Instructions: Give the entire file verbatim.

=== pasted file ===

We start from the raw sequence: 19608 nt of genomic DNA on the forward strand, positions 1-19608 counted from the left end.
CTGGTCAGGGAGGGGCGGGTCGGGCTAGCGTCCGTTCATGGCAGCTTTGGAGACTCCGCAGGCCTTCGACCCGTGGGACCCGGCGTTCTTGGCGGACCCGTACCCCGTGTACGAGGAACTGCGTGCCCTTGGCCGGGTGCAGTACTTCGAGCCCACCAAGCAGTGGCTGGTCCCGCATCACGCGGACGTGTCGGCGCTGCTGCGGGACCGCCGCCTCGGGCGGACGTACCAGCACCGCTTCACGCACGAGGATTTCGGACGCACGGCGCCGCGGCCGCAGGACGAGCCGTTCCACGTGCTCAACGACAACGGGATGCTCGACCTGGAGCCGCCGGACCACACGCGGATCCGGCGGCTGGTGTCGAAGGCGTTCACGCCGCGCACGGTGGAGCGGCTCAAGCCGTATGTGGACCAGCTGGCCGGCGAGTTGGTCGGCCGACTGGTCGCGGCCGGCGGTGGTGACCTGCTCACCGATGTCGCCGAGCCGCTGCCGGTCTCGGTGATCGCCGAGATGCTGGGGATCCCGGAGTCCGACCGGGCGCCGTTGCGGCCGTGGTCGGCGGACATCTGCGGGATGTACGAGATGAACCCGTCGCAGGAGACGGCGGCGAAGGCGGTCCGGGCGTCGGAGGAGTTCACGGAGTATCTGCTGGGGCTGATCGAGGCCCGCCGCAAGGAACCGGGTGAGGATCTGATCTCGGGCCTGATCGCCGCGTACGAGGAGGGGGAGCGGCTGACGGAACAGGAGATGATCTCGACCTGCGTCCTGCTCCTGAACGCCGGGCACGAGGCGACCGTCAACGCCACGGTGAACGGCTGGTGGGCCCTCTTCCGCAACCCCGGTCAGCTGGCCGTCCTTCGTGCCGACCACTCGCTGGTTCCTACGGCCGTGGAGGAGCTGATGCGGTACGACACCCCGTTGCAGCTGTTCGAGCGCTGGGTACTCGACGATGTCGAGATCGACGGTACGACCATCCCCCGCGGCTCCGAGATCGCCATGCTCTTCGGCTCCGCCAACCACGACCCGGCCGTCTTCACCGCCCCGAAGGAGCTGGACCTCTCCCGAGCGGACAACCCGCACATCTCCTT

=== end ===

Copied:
We start from the raw sequence: 19608 nt of genomic DNA on the forward strand, positions 1-19608 counted from the left end.
CTGGTCAGGGAGGGGCGGGTCGGGCTAGCGTCCGTTCATGGCAGCTTTGGAGACTCCGCAGGCCTTCGACCCGTGGGACCCGGCGTTCTTGGCGGACCCGTACCCCGTGTACGAGGAACTGCGTGCCCTTGGCCGGGTGCAGTACTTCGAGCCCACCAAGCAGTGGCTGGTCCCGCATCACGCGGACGTGTCGGCGCTGCTGCGGGACCGCCGCCTCGGGCGGACGTACCAGCACCGCTTCACGCACGAGGATTTCGGACGCACGGCGCCGCGGCCGCAGGACGAGCCGTTCCACGTGCTCAACGACAACGGGATGCTCGACCTGGAGCCGCCGGACCACACGCGGATCCGGCGGCTGGTGTCGAAGGCGTTCACGCCGCGCACGGTGGAGCGGCTCAAGCCGTATGTGGACCAGCTGGCCGGCGAGTTGGTCGGCCGACTGGTCGCGGCCGGCGGTGGTGACCTGCTCACCGATGTCGCCGAGCCGCTGCCGGTCTCGGTGATCGCCGAGATGCTGGGGATCCCGGAGTCCGACCGGGCGCCGTTGCGGCCGTGGTCGGCGGACATCTGCGGGATGTACGAGATGAACCCGTCGCAGGAGACGGCGGCGAAGGCGGTCCGGGCGTCGGAGGAGTTCACGGAGTATCTGCTGGGGCTGATCGAGGCCCGCCGCAAGGAACCGGGTGAGGATCTGATCTCGGGCCTGATCGCCGCGTACGAGGAGGGGGAGCGGCTGACGGAACAGGAGATGATCTCGACCTGCGTCCTGCTCCTGAACGCCGGGCACGAGGCGACCGTCAACGCCACGGTGAACGGCTGGTGGGCCCTCTTCCGCAACCCCGGTCAGCTGGCCGTCCTTCGTGCCGACCACTCGCTGGTTCCTACGGCCGTGGAGGAGCTGATGCGGTACGACACCCCGTTGCAGCTGTTCGAGCGCTGGGTACTCGACGATGTCGAGATCGACGGTACGACCATCCCCCGCGGCTCCGAGATCGCCATGCTCTTCGGCTCCGCCAACCACGACCCGGCCGTCTTCACCGCCCCGAAGGAGCTGGACCTCTCCCGAGCGGACAACCCGCACATCTCCTT